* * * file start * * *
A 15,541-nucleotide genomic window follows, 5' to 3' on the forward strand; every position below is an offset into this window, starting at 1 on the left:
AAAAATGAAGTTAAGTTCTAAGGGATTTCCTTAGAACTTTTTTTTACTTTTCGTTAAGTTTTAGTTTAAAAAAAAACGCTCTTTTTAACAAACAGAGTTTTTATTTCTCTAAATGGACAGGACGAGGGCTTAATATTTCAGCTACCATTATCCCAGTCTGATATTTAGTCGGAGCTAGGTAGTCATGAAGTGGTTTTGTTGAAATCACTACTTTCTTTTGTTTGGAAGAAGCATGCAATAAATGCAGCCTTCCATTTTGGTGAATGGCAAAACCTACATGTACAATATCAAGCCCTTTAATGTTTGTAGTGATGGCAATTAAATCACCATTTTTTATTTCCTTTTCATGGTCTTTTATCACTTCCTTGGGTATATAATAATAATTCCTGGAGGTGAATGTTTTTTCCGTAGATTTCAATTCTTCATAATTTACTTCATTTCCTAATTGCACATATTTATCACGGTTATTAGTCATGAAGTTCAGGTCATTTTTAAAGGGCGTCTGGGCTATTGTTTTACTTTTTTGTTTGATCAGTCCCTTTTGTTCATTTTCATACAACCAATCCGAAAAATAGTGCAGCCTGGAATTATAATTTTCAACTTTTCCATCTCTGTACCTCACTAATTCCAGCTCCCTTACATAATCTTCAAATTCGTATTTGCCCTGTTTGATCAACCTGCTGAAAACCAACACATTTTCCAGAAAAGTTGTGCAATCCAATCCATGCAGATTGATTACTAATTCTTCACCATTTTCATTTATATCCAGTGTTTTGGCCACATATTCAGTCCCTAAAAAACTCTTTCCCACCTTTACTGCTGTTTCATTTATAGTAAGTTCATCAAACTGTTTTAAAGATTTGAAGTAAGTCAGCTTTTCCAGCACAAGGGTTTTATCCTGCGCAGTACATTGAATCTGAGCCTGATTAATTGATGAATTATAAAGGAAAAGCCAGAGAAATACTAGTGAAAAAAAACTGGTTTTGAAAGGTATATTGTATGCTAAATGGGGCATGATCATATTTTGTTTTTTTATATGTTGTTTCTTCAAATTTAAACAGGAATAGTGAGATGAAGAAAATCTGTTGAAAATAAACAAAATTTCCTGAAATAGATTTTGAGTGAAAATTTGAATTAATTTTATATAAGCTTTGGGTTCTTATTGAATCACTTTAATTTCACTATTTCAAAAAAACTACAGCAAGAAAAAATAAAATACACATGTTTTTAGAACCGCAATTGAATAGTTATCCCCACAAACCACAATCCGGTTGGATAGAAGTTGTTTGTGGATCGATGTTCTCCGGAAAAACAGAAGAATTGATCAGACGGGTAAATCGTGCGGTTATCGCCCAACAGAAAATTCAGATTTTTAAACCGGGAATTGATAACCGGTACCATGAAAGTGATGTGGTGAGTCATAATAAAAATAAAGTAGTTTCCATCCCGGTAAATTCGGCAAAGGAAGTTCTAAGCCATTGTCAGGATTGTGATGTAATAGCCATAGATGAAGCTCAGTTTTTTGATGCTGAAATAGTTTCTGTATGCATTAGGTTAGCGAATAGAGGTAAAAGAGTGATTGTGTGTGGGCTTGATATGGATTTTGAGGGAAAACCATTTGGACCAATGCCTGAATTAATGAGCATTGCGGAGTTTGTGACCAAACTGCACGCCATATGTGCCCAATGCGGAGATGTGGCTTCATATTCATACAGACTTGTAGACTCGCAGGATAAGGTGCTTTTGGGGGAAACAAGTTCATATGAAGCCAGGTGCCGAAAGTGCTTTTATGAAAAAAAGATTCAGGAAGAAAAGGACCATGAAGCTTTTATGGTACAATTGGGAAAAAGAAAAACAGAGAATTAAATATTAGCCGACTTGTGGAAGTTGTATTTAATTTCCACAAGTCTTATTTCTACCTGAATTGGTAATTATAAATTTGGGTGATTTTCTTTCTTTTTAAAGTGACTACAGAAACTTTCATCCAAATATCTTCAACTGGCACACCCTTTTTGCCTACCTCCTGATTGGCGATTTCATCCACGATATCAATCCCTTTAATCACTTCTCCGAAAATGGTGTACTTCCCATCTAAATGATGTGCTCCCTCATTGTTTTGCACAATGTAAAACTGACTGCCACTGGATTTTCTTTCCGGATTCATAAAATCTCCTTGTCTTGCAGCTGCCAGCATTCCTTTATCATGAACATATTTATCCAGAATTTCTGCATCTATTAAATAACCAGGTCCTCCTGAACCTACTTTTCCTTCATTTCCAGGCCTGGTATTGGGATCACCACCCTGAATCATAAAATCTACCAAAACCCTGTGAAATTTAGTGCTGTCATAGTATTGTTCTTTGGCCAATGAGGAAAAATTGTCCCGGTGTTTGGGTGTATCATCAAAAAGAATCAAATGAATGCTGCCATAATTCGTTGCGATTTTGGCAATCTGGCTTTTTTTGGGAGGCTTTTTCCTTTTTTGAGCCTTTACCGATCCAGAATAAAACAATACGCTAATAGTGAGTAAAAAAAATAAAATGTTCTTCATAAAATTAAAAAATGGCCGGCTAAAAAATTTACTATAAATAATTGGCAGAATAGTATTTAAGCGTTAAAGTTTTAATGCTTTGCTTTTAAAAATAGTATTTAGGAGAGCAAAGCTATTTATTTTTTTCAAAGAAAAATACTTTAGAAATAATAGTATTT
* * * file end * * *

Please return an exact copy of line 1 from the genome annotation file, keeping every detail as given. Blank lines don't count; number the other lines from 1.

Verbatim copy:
A 15,541-nucleotide genomic window follows, 5' to 3' on the forward strand; every position below is an offset into this window, starting at 1 on the left: